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Question(s): I currently have a dual boot: Win 7 x64 Pro & Ubuntu 10.04.1 x64. Is there a way to boot Win 7 as a virtual machine under Ubuntu without reinstalling anything, in addition to maintaining the ability to dual boot? In other words, is there a visualization package (Xen, KVM,..?) which will allow me to run Win 7 in two hardware configurations, but that are as similar as possible: (1) bare metal and (2) visualize on top of Ubuntu? And if there such a package, do you know of a tutorial that would explain how to configure it?

Background: I have a dual boot system with Windows 7 installed on one partition in a Raid 5 and Ubuntu 10.04.1 installed in a separate partition (actually split across three) in the same Raid 5. I have a Core i7-930 with 6GB of RAM. I'd be happy to provide any other hardware specs.

I require Windows 7 x64 Pro for only a small number of things, basically just VS 2008 / VS 2010 so that I can use nSight from nVidia to debug CUDA / OpenCL projects.

I must be able to dual boot because (and this is more just my suspicion) I don't want any more between the software and the three graphics cards that I have installed than is absolutely necessary. If it means anything, when in production mode where I'm running without virtualization, I have two cards set to exclusive mode and one set to prohibited mode (to drive the display). I'm worried that running nvidia-smi under either Ubuntu as the host OS or Win 7 as guest OS might bollux things up.

I don't know much about Xen, KVM, etc. I've played around a bit with them, but I'm more than willing to use any virtualization software as long as it's free and it can accomplish what I want. Note that I'm a student -- this is all non-commercial development.

I can, if absolutely necessary, reinstall everything, but I had many, many problems just getting the dual-boot up and running as well as getting the CUDA environment to work under VS 2010 -- I installed/uninstalled/reinstalled VS '08 & '10 so many times that it corrupted the Win 7 registry and I had to start over from scratch. Now that it's working as a dual boot, I'd really like to avoid starting from scratch a fourth time.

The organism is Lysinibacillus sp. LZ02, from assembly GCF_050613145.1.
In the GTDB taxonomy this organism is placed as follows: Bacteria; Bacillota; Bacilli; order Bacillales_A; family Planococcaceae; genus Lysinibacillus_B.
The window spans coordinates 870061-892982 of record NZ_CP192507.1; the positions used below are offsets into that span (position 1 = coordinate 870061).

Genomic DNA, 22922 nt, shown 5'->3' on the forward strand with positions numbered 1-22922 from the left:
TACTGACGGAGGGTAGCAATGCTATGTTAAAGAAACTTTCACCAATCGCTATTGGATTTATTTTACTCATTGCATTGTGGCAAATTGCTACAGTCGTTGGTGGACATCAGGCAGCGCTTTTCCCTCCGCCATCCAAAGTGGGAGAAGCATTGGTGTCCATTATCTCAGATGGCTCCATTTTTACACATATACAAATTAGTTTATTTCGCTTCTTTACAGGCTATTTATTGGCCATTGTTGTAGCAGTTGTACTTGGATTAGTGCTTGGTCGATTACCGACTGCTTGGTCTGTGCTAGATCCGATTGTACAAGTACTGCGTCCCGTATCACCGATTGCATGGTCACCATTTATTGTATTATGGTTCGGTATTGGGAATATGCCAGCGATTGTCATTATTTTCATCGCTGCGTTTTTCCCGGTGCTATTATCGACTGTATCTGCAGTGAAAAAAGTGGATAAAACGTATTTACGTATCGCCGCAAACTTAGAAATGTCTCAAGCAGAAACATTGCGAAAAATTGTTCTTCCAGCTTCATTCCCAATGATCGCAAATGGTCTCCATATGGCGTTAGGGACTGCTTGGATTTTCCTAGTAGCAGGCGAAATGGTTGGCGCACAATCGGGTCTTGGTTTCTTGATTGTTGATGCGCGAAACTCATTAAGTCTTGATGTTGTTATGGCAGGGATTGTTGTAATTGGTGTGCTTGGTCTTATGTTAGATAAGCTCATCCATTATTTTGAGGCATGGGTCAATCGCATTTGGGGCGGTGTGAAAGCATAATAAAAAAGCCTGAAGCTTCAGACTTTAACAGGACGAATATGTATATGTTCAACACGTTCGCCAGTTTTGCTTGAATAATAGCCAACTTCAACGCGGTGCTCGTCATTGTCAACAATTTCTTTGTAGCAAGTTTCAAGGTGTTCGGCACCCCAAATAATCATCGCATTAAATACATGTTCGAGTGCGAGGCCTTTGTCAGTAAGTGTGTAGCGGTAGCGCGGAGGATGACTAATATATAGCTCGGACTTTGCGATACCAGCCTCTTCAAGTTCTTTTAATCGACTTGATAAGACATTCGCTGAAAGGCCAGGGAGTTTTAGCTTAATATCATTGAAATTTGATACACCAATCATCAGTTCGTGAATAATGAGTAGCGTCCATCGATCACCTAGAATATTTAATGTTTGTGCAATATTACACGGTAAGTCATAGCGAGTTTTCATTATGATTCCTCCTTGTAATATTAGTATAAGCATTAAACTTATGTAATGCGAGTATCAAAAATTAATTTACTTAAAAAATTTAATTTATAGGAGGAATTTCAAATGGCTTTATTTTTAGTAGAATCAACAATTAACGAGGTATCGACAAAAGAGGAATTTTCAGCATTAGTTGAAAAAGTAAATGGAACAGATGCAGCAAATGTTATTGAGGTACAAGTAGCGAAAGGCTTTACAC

Ps. I asked this question over on Unix and Linux -- there is a bit of discussion which might shed some light on the question, but I was told that this would be a more appropriate forum.

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I had the exact same question... Came across a few solutions online but apparently you always end up running into some issues. –  haylem Dec 14 '10 at 0:21

2 Answers 2

I asked for something similar here, and one thing that I was told was that this way there would be licensing/activation issues that might cause problems. You can try the steps given here, though I never actually did that.

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Have you looked into VirtualBox? I believe it is capable of using a secondary partition as a mountable disk for a virtual machine though it can cause issues.

The only other thing I could think of is to convert the physical disk to a virtual one. It's messy but I did it for a developer once to maintain an old system. It works but I wouldn't do very much serious work on it. VMWare makes a disk to vmdk utility which you then can add to a virtual machine.

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